On 15 October, the Fair Work Commission released its Annual Report for 2013-14. The Annual Report provides a useful look into some facts and figures on the various types of claim for which the Commission is responsible. However, this year everyone’s attention was closely focussed upon the numbers arising from the new anti-bullying jurisdiction which commenced on 1 January 2014.
Before the commencement of the new anti-bullying laws, we were all braced for impact, expecting a tidal wave of claims across all sectors of the workforce. Certainly, there was a wave of interest – the Annual Report indicated that in the first six months of 2014, the Commission received more than 100,000 website inquiries and more than 3,500 telephone inquiries related to workplace bullying. However, this interest was not reflected in the number of claims, with the Commission receiving only 343 anti-bullying applications between 1 January and 30 June 2014.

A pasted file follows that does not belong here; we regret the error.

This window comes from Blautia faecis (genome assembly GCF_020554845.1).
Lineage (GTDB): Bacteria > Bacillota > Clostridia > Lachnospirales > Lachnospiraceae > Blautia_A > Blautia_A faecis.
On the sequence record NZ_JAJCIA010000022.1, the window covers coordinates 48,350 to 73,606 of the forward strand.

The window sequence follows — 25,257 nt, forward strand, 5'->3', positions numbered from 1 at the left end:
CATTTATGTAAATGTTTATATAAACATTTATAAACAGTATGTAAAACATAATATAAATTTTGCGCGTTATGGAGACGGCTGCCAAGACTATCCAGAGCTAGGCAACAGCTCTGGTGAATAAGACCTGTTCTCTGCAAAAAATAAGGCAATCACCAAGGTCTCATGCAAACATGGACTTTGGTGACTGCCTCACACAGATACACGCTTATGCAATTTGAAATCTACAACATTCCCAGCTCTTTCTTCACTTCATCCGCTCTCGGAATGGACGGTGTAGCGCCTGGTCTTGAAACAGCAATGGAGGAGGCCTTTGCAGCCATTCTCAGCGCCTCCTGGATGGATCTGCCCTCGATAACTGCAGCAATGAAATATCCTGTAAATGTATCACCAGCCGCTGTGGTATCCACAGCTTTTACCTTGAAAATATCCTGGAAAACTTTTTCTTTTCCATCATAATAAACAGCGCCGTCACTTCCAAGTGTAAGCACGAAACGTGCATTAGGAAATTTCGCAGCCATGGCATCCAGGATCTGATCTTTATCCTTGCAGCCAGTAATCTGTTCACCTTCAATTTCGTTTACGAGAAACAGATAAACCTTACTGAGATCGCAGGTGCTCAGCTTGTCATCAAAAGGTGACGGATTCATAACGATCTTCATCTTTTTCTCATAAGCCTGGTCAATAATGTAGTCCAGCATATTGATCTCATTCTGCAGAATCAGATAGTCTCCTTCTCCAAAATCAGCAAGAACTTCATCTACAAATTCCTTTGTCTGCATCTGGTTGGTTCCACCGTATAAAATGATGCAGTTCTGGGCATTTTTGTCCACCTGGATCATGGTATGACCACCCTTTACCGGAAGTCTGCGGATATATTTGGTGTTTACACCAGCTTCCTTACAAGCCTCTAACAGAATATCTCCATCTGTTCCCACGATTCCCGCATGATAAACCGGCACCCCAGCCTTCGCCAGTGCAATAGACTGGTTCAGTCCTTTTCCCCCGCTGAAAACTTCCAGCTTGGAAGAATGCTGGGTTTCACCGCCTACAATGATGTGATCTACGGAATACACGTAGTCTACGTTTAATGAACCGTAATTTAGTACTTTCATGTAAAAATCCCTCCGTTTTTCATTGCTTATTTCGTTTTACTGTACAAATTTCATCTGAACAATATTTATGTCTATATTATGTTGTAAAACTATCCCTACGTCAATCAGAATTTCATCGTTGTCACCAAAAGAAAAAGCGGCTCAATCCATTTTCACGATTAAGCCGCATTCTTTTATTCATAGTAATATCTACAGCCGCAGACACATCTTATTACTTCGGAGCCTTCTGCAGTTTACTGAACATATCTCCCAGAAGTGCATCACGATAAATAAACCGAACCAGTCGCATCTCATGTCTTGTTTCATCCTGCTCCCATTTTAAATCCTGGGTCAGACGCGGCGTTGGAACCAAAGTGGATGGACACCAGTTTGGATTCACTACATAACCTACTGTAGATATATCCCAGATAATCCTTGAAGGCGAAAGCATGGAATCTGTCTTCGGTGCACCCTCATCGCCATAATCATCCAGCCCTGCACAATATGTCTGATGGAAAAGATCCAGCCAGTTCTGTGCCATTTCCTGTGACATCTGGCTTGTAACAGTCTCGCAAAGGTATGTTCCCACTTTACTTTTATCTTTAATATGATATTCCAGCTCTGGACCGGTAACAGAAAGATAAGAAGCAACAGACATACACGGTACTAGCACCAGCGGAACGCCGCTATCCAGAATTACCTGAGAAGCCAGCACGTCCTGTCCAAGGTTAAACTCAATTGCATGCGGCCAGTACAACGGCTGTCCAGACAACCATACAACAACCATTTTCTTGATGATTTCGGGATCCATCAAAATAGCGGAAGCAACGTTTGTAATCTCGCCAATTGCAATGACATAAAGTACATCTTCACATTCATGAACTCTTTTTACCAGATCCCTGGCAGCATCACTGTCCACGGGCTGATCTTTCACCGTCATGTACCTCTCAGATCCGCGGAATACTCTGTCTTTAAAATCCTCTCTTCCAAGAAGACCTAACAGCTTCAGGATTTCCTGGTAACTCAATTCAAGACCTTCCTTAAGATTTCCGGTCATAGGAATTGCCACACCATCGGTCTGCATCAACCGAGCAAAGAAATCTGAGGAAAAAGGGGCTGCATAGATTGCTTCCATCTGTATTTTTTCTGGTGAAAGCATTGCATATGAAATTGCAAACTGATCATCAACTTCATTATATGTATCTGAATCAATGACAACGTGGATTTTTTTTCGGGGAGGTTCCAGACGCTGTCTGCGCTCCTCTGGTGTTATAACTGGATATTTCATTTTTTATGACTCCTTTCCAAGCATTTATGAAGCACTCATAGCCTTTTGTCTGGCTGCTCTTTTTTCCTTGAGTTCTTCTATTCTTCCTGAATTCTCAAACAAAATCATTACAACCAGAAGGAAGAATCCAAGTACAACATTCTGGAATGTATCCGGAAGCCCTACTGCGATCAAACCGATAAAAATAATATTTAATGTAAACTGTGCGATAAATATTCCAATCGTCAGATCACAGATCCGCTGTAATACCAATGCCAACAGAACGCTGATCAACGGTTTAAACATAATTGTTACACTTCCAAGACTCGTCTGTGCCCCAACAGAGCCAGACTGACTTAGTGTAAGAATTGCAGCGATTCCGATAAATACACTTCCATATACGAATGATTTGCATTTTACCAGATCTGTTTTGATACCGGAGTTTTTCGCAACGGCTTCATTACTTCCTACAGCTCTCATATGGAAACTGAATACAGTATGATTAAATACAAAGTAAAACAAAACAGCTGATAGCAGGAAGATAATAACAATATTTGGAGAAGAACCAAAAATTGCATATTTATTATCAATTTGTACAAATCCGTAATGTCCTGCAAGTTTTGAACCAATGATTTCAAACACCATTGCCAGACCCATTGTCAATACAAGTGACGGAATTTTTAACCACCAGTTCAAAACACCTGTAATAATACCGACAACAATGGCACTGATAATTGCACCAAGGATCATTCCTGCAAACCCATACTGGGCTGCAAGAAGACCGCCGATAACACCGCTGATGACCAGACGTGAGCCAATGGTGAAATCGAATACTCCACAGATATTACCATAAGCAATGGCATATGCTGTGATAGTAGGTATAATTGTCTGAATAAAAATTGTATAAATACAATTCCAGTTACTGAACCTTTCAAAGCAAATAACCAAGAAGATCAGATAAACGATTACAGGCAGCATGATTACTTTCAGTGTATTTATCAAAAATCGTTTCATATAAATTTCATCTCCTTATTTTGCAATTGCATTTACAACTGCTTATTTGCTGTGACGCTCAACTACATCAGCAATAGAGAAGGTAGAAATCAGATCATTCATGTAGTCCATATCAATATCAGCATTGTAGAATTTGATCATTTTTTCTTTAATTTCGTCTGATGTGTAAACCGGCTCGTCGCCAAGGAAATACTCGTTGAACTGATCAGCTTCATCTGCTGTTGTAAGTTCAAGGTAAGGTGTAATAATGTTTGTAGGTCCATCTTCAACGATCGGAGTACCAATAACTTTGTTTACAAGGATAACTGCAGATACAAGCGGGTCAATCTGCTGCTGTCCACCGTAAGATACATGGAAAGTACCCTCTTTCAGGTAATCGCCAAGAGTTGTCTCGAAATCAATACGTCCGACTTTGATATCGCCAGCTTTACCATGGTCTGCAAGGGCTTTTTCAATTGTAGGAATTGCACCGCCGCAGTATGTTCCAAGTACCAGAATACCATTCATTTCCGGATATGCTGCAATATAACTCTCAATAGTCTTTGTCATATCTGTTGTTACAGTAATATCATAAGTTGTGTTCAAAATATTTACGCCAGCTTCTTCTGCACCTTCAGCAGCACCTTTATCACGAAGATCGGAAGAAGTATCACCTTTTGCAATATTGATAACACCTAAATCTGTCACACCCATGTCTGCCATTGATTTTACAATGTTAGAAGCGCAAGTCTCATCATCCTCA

The Annual Report shows that in the January to June 2014 period, more than 270 anti-bullying conferences and hearings occurred following applications made to the Commission. Although, only a minority of those applications resulted in formal decisions, with just 21 anti-bullying cases being resolved by way of a decision, and only one of those resulting in a finding that bullying had occurred and that there was a risk of further occurrence (the other 20 applications were dismissed). Despite the relatively small number of decisions which have arisen in this jurisdiction, employers have received some helpful guidance on the concepts which inform the new laws, particularly with respect to exceptions regarding “reasonable management action” (we have previously written about these decisions on HReSource).
We would only be speculating, but perhaps the underwhelming applications lodged figures in the new anti-bullying jurisdiction can be attributed to the types of powers afforded to the Commission to address bullying. In particular, the Commission has no power to award compensation even where bullying is substantiated, and is effectively acting as third party umpire for personal issues arising in the workplace. However, this “mediatory” purpose of the Commission in anti-bullying claims does appear to be effective in resolving claims once lodged: 63 of the applications received between January and June 2014 were resolved during the course of proceedings, and a further 20 were withdrawn after a conference or hearing, but before a decision. Whether these application resolution rates translate to resolution of issues in the workplace is yet to be seen.
A full copy of the Annual Report is available online here.